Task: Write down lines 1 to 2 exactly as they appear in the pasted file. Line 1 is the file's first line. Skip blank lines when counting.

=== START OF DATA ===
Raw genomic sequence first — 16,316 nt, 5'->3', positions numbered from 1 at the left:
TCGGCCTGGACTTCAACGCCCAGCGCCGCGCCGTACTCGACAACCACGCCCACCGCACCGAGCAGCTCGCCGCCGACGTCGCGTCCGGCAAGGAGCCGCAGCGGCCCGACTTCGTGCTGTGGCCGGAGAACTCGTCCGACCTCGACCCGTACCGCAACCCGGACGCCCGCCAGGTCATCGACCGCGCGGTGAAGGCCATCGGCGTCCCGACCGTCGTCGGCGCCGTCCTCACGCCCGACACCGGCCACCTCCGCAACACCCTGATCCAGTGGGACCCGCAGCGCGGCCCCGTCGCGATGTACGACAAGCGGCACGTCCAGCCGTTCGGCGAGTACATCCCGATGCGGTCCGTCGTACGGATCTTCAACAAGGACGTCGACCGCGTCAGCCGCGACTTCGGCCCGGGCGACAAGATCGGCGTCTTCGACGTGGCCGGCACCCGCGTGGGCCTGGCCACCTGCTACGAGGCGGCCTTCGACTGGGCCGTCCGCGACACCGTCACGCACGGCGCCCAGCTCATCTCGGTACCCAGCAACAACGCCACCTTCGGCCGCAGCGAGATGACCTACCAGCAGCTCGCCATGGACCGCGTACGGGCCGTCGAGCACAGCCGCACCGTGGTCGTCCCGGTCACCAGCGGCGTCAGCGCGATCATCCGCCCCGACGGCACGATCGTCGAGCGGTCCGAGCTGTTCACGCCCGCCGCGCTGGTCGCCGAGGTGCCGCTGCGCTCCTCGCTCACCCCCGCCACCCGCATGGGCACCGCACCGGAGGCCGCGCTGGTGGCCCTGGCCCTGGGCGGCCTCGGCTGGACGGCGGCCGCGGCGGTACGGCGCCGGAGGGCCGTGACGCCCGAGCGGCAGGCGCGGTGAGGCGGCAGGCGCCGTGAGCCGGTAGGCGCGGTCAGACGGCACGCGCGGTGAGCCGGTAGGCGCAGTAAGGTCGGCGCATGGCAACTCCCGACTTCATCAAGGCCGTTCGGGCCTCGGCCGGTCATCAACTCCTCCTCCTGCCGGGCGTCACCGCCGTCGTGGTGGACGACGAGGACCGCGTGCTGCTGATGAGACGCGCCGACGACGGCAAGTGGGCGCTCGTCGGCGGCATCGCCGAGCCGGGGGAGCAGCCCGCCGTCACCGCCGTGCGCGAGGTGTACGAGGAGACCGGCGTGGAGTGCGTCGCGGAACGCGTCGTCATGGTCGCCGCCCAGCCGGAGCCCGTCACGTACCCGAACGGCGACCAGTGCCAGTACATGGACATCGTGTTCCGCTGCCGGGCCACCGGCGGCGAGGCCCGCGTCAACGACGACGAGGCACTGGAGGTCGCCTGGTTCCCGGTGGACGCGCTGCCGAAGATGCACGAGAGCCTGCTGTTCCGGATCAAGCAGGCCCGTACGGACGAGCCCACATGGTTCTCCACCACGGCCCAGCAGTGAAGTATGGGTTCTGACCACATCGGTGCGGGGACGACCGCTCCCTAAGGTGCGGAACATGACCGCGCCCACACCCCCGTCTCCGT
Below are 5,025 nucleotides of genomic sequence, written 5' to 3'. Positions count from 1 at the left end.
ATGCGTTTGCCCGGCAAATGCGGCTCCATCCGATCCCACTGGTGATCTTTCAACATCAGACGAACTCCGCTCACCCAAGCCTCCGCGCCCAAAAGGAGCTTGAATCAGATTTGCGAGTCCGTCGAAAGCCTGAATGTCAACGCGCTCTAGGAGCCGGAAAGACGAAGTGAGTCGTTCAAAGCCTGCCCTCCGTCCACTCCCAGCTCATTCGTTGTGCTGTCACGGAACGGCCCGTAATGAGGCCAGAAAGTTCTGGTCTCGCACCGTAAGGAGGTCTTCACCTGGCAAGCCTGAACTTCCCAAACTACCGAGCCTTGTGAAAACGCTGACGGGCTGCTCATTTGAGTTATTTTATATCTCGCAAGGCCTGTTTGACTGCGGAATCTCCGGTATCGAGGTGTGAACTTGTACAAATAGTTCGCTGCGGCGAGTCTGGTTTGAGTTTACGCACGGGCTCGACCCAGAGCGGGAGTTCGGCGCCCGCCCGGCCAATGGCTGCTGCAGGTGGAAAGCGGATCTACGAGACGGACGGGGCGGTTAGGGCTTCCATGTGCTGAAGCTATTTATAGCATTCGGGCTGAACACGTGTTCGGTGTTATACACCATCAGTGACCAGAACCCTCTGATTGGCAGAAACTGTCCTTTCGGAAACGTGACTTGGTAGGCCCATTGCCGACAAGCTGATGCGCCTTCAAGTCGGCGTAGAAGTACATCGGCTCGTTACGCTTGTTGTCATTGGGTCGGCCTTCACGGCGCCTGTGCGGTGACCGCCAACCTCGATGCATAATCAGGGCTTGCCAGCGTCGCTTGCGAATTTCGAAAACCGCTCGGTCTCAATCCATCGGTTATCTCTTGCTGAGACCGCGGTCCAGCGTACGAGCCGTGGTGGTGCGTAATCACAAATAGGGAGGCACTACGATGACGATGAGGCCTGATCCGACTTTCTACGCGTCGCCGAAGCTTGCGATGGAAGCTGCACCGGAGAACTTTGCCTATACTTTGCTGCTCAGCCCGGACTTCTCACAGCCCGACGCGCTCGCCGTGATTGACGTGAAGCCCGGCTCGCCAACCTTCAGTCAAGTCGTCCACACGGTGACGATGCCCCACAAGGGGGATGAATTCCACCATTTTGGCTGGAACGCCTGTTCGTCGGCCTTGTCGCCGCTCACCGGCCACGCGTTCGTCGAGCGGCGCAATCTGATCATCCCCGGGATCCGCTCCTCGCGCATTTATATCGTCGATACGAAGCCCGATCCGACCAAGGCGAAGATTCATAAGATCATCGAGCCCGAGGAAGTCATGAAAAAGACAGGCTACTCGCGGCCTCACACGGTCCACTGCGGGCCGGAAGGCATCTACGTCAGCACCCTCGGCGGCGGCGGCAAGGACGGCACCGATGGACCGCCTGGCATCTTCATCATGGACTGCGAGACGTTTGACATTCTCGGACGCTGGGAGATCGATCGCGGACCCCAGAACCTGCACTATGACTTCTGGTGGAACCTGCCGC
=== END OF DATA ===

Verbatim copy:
Raw genomic sequence first — 16,316 nt, 5'->3', positions numbered from 1 at the left:
TCGGCCTGGACTTCAACGCCCAGCGCCGCGCCGTACTCGACAACCACGCCCACCGCACCGAGCAGCTCGCCGCCGACGTCGCGTCCGGCAAGGAGCCGCAGCGGCCCGACTTCGTGCTGTGGCCGGAGAACTCGTCCGACCTCGACCCGTACCGCAACCCGGACGCCCGCCAGGTCATCGACCGCGCGGTGAAGGCCATCGGCGTCCCGACCGTCGTCGGCGCCGTCCTCACGCCCGACACCGGCCACCTCCGCAACACCCTGATCCAGTGGGACCCGCAGCGCGGCCCCGTCGCGATGTACGACAAGCGGCACGTCCAGCCGTTCGGCGAGTACATCCCGATGCGGTCCGTCGTACGGATCTTCAACAAGGACGTCGACCGCGTCAGCCGCGACTTCGGCCCGGGCGACAAGATCGGCGTCTTCGACGTGGCCGGCACCCGCGTGGGCCTGGCCACCTGCTACGAGGCGGCCTTCGACTGGGCCGTCCGCGACACCGTCACGCACGGCGCCCAGCTCATCTCGGTACCCAGCAACAACGCCACCTTCGGCCGCAGCGAGATGACCTACCAGCAGCTCGCCATGGACCGCGTACGGGCCGTCGAGCACAGCCGCACCGTGGTCGTCCCGGTCACCAGCGGCGTCAGCGCGATCATCCGCCCCGACGGCACGATCGTCGAGCGGTCCGAGCTGTTCACGCCCGCCGCGCTGGTCGCCGAGGTGCCGCTGCGCTCCTCGCTCACCCCCGCCACCCGCATGGGCACCGCACCGGAGGCCGCGCTGGTGGCCCTGGCCCTGGGCGGCCTCGGCTGGACGGCGGCCGCGGCGGTACGGCGCCGGAGGGCCGTGACGCCCGAGCGGCAGGCGCGGTGAGGCGGCAGGCGCCGTGAGCCGGTAGGCGCGGTCAGACGGCACGCGCGGTGAGCCGGTAGGCGCAGTAAGGTCGGCGCATGGCAACTCCCGACTTCATCAAGGCCGTTCGGGCCTCGGCCGGTCATCAACTCCTCCTCCTGCCGGGCGTCACCGCCGTCGTGGTGGACGACGAGGACCGCGTGCTGCTGATGAGACGCGCCGACGACGGCAAGTGGGCGCTCGTCGGCGGCATCGCCGAGCCGGGGGAGCAGCCCGCCGTCACCGCCGTGCGCGAGGTGTACGAGGAGACCGGCGTGGAGTGCGTCGCGGAACGCGTCGTCATGGTCGCCGCCCAGCCGGAGCCCGTCACGTACCCGAACGGCGACCAGTGCCAGTACATGGACATCGTGTTCCGCTGCCGGGCCACCGGCGGCGAGGCCCGCGTCAACGACGACGAGGCACTGGAGGTCGCCTGGTTCCCGGTGGACGCGCTGCCGAAGATGCACGAGAGCCTGCTGTTCCGGATCAAGCAGGCCCGTACGGACGAGCCCACATGGTTCTCCACCACGGCCCAGCAGTGAAGTATGGGTTCTGACCACATCGGTGCGGGGACGACCGCTCCCTAAGGTGCGGAACATGACCGCGCCCACACCCCCGTCTCCGT